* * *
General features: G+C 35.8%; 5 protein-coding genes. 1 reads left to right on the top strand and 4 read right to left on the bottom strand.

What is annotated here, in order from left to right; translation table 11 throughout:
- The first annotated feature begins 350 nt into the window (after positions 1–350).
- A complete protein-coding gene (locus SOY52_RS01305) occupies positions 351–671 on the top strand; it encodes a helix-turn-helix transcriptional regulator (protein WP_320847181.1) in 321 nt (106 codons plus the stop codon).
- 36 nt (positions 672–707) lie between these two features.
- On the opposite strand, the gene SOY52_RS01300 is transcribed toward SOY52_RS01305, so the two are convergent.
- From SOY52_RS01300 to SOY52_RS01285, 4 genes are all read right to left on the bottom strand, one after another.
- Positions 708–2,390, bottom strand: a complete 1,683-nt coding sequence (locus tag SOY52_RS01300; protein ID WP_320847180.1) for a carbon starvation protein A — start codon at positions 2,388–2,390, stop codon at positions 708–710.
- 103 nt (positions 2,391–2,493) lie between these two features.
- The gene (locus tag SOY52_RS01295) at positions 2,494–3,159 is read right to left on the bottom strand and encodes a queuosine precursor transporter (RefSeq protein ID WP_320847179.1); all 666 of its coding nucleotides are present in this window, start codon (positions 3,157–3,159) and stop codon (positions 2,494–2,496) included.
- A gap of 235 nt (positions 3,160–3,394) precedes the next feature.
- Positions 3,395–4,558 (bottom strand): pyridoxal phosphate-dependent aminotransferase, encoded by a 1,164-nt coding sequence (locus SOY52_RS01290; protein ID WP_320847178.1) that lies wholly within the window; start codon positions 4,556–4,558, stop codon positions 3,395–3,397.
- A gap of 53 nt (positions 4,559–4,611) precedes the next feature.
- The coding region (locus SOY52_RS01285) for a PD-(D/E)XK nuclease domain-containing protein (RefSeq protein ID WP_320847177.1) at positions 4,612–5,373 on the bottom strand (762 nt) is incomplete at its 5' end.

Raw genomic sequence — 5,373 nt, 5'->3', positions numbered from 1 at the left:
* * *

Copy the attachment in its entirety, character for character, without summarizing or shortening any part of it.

General features: G+C 35.8%; 5 protein-coding genes. 1 reads left to right on the top strand and 4 read right to left on the bottom strand.

What is annotated here, in order from left to right; translation table 11 throughout:
- The first annotated feature begins 350 nt into the window (after positions 1–350).
- A complete protein-coding gene (locus SOY52_RS01305) occupies positions 351–671 on the top strand; it encodes a helix-turn-helix transcriptional regulator (protein WP_320847181.1) in 321 nt (106 codons plus the stop codon).
- 36 nt (positions 672–707) lie between these two features.
- On the opposite strand, the gene SOY52_RS01300 is transcribed toward SOY52_RS01305, so the two are convergent.
- From SOY52_RS01300 to SOY52_RS01285, 4 genes are all read right to left on the bottom strand, one after another.
- Positions 708–2,390, bottom strand: a complete 1,683-nt coding sequence (locus tag SOY52_RS01300; protein ID WP_320847180.1) for a carbon starvation protein A — start codon at positions 2,388–2,390, stop codon at positions 708–710.
- 103 nt (positions 2,391–2,493) lie between these two features.
- The gene (locus tag SOY52_RS01295) at positions 2,494–3,159 is read right to left on the bottom strand and encodes a queuosine precursor transporter (RefSeq protein ID WP_320847179.1); all 666 of its coding nucleotides are present in this window, start codon (positions 3,157–3,159) and stop codon (positions 2,494–2,496) included.
- A gap of 235 nt (positions 3,160–3,394) precedes the next feature.
- Positions 3,395–4,558 (bottom strand): pyridoxal phosphate-dependent aminotransferase, encoded by a 1,164-nt coding sequence (locus SOY52_RS01290; protein ID WP_320847178.1) that lies wholly within the window; start codon positions 4,556–4,558, stop codon positions 3,395–3,397.
- A gap of 53 nt (positions 4,559–4,611) precedes the next feature.
- The coding region (locus SOY52_RS01285) for a PD-(D/E)XK nuclease domain-containing protein (RefSeq protein ID WP_320847177.1) at positions 4,612–5,373 on the bottom strand (762 nt) is incomplete at its 5' end.

Raw genomic sequence — 5,373 nt, 5'->3', positions numbered from 1 at the left: